Visualizing Human Rights with the Google Charts API

June 20, 2008

Smartly presented information is a nonprofit's best friend. If you can't communicate the problem, no one is going to give a damn. Hash's blog just pointed me to some powerful charts Sokwanele mapping project , which I've mentioned previously. These charts are extremely important data to have in the public domain, and it's great that they appear well-executed and polished, with a high resolution of visual information.

pretty charts, not so pretty data.

Google Charts from Sokwanele and Mobile Researcher

The charts at Mobile Researcher also caught my eye recently (also pictured, at right and bottom). Turns out they were both made with Google Charts. I hadn't used it before, but I recognized their densely set labels and had some vague ideas that there was a Ruby wrapper. And I just thought that the Mobile Researcher charts were really beautiful. Turns out it's super easy. There are plenty of libraries for managing the requests to the API, and, in some simple cases you can even code it by hand, since all of the code is simply passed through a query tag on an image url.

What it does do is proved fodder for organizations inside and out to make an even stronger case against this repressive regime. - Erik Hersman @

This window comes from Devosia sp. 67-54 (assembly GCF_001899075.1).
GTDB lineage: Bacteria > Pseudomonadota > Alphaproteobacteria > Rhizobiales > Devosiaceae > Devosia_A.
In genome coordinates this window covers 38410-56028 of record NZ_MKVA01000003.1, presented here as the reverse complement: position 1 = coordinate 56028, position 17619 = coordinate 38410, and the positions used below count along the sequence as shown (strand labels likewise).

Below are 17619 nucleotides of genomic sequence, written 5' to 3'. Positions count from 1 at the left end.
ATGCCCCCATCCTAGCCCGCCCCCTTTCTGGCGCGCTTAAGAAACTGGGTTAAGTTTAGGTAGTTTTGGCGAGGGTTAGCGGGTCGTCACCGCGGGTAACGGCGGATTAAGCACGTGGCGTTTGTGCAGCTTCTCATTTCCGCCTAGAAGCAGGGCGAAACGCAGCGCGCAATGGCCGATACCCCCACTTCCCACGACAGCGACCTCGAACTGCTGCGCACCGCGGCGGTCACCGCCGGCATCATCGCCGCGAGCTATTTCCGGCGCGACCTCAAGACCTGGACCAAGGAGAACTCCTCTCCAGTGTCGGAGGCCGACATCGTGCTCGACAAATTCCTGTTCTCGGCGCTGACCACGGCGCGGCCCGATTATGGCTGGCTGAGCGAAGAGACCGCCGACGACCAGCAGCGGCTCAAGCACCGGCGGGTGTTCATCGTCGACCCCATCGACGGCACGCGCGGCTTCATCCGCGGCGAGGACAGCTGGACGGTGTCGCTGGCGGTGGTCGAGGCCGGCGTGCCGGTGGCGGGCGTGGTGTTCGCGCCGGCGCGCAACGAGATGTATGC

But in most of the cases the data is hashed somehow with javascript, since urls can only be so long. Since I was working in a Rails app, I used a great ruby library and was up and running very quickly. I wholeheartedly recommend them anytime you need simple, sharp graphics to illustrate your research. If you have a web app or with dynamic charts, it's a no-brainer, since generating images is relatively intensive memory-wise.

All this is to say that something like this:

  <img src=",2,6,4,2,4,7,3,4,2,3,4 &chco=0077CC&chs=120x40&cht=ls" />;

Turns into this:


Or you can abstract the access to make it easier with a library like this with a method like this:

    google_pie('val1', 'val2', 'val3')
    def google_pie(*args)
    size = "250x100"
    url  = ""
    return < img src=\"#{Gchart.pie_3d( :background => 'E9E7DD', :size => '300x80', :data => *args)} \" />

But the API of course is language neutral, and I am sure it would be just as easy in most any language. Oh, and it's free! (Though capped at 10k charts per day ... which would be a good problem to have, I suppose.)